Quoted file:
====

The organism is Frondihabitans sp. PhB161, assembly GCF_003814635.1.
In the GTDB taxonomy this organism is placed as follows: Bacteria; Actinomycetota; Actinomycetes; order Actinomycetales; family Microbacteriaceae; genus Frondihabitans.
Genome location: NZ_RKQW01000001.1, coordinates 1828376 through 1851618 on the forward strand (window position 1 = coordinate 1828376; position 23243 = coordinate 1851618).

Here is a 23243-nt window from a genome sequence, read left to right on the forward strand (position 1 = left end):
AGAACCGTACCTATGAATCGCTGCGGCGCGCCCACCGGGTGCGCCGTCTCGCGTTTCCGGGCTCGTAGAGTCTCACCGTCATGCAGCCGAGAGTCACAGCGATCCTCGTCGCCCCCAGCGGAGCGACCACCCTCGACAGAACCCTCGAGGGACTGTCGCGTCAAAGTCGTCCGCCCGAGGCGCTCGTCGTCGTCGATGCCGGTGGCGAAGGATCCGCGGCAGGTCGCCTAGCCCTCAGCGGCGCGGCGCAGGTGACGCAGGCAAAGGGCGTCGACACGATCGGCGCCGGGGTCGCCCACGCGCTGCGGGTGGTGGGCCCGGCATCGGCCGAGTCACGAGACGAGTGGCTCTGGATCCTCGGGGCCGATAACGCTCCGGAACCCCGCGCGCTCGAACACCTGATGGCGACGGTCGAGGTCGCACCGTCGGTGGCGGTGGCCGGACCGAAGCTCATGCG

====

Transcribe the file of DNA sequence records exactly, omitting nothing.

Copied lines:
The organism is Frondihabitans sp. PhB161, assembly GCF_003814635.1.
In the GTDB taxonomy this organism is placed as follows: Bacteria; Actinomycetota; Actinomycetes; order Actinomycetales; family Microbacteriaceae; genus Frondihabitans.
Genome location: NZ_RKQW01000001.1, coordinates 1828376 through 1851618 on the forward strand (window position 1 = coordinate 1828376; position 23243 = coordinate 1851618).

Here is a 23243-nt window from a genome sequence, read left to right on the forward strand (position 1 = left end):
AGAACCGTACCTATGAATCGCTGCGGCGCGCCCACCGGGTGCGCCGTCTCGCGTTTCCGGGCTCGTAGAGTCTCACCGTCATGCAGCCGAGAGTCACAGCGATCCTCGTCGCCCCCAGCGGAGCGACCACCCTCGACAGAACCCTCGAGGGACTGTCGCGTCAAAGTCGTCCGCCCGAGGCGCTCGTCGTCGTCGATGCCGGTGGCGAAGGATCCGCGGCAGGTCGCCTAGCCCTCAGCGGCGCGGCGCAGGTGACGCAGGCAAAGGGCGTCGACACGATCGGCGCCGGGGTCGCCCACGCGCTGCGGGTGGTGGGCCCGGCATCGGCCGAGTCACGAGACGAGTGGCTCTGGATCCTCGGGGCCGATAACGCTCCGGAACCCCGCGCGCTCGAACACCTGATGGCGACGGTCGAGGTCGCACCGTCGGTGGCGGTGGCCGGACCGAAGCTCATGCG